Brown v. 1995 TENET PARAAMERICA BICYCLE CHALLENGE, 959 F. Supp. 496 (N.D. Ill. 1997)

US District Court for the Northern District of Illinois - 959 F. Supp. 496 (N.D. Ill. 1997)
March 13, 1997

959 F. Supp. 496 (1997)

Gary BROWN, Plaintiff,

No. 95 C 5631.

United States District Court, N.D. Illinois, Eastern Division.

March 13, 1997.

*497 *498 Alan M. Goldstein, Law Office of Alan M. Goldstein, Glenview, IL, for Plaintiff.

John K. DeVine, Cassidy, Schade & Gloor, Chicago, IL, Donald H. Mullins, Badgley-Mullins Law Group, Seattle, WA, for Defendants.


BUCKLO, District Judge.

Gary Brown is a cyclist whose lower extremities are paralyzed. Therefore, he rides a specially designed tricycle. In September 1994, he registered to participate in the 1995 Tenet ParaAmerica Bicycle Challenge ("ParaAmerica"), which was a cross-country bicycle tour for both disabled and "able-bodied" riders. After the defendants prevented him from participating in the ParaAmerica because of his refusal to wear a bicycle helmet, Mr. Brown filed suit alleging that the defendants violated his rights under The Americans with Disabilities Act ("ADA"), the Rehabilitation Act of 1973 ("Rehab Act"), and Illinois law. The defendants have filed a motion pursuant to Rule 12(b) (6), Fed.R.Civ. P., to dismiss Mr. Brown's complaint. The motion is granted in part.

Americans with Disabilities Act

Title III of the ADA has a general non-discriminatory rule which provides that "[n]o individual shall be discriminated against on the basis of disability in the full and equal enjoyment of goods, services, facilities, privileges, advantages, or accommodations of any place of public accommodation by any person who owns, leases (or leases to), or operates a place of public accommodation." 42 U.S.C. § 12182(a) (1994). The defendants argue that they are not a "place of public accommodation" within the meaning of the statute because the bicycle road tour which they sponsored did not involve a place of public accommodation owned, operated or leased by them.

The ADA's regulations define a "place of public accommodation" as a "facility, operated by a private entity, whose operations affect commerce and fall within at least one of the following categories...." 28 C.F.R. § 36.104 (1995). The regulations list twelve categories of facilities, ranging from hotels to gymnasiums to insurance offices. 42 U.S.C. § 12181(7) (1994); 28 C.F.R. § 36.104 (1995). "Facility" is defined as "all or any portion of buildings, structures, sites, complexes, equipment, rolling stock or other conveyances, roads, walks, passageways, parking lots or other real or personal property, including the site where the building, property, structure, or equipment is located." Id.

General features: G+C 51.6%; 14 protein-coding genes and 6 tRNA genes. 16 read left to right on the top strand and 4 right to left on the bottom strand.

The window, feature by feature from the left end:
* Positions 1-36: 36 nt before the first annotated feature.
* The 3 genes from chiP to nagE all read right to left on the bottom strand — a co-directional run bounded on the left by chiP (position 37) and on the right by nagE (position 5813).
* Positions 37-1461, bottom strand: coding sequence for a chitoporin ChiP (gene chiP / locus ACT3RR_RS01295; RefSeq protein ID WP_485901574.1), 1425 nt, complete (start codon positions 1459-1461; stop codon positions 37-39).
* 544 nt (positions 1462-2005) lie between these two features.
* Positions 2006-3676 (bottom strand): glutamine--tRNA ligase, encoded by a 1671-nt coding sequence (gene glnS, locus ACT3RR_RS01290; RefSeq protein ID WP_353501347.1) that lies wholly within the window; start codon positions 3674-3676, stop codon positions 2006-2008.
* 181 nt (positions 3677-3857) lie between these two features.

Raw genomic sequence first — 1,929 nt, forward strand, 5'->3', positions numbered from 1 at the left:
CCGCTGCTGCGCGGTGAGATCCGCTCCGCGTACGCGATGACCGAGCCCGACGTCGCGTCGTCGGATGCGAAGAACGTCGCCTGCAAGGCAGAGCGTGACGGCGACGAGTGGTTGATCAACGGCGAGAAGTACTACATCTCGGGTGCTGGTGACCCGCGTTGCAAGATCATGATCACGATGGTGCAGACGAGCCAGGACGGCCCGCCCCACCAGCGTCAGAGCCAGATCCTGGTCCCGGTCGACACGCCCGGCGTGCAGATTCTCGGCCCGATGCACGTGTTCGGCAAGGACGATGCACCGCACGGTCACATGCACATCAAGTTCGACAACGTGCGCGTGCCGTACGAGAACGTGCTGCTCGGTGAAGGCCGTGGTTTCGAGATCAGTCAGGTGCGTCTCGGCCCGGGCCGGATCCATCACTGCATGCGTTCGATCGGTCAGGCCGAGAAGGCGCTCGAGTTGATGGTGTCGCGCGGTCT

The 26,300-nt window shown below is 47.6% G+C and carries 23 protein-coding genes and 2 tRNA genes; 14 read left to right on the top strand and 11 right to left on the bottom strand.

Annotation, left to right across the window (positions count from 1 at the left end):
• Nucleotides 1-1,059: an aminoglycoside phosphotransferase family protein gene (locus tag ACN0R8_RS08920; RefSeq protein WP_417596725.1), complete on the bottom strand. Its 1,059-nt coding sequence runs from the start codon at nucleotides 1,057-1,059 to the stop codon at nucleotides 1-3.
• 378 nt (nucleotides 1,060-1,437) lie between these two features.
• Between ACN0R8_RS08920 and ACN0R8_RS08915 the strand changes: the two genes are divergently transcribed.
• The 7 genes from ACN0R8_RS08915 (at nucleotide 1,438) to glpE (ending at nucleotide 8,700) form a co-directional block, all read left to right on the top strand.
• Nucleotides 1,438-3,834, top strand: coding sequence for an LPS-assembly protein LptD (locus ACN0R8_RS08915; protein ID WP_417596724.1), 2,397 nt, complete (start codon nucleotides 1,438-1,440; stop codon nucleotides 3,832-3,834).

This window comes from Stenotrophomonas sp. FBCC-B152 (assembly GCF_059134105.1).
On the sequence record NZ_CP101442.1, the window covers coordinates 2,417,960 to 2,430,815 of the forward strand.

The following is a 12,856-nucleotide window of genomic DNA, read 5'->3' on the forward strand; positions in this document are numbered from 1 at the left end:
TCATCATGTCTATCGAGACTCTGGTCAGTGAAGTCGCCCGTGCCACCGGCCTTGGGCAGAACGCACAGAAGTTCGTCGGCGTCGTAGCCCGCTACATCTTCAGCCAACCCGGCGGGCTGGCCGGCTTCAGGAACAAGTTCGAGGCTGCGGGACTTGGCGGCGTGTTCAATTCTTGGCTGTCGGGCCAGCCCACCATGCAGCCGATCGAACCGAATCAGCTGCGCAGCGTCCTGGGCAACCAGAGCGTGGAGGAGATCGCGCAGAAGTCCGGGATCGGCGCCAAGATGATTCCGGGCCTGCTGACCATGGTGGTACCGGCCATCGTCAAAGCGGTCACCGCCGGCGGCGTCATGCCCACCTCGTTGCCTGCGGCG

Despite these definitions, it is not always clear whether a plaintiff is within the protection of Title III. Mr. Brown relies on Carparts Distrib. Ctr. v. Automotive Wholesaler's Ass'n, 37 F.3d 12, 19 (1st Cir. 1994), in which the Court held that, at least for purposes of a motion to dismiss, Title III of the ADA covered businesses offering goods and services for sale to persons without disabilities, regardless of whether persons physically enter the defendant's premises. 37 F.3d at 19-20.

Most courts, however, have read the word "facility" literally, concluding that the focus of a claim under Title III of the ADA must be "the `place' of public accommodation." Stoutenborough v. National Football League, 59 F.3d 580, 583 (6th Cir.1995). This analysis compares the defendant with the twelve categories of public accommodations listed in the ADA; if the defendant is not sufficiently analogous to one of the listed public accommodations, then the defendant is not deemed to be a public accommodation. See Elitt v. U.S.A. Hockey, 922 F. Supp. 217, 223 (E.D.Mo.1996); Treanor v. Washington Post Co., 826 F. Supp. 568, 569 (D.D.C.1993). This approach has been applied to newspaper columns, Treanor, 826 F. Supp. at 569, youth hockey leagues, Elitt, 922 F. Supp. at 223, and professional sports leagues and teams. Stoutenborough, 59 F.3d at 583. I conclude that the latter approach is correct. Although the ADA certainly was enacted with the intention of prohibiting discrimination against persons with disabilities, the language in question refers to "facility" which appears clearly to be defined as a physical structure.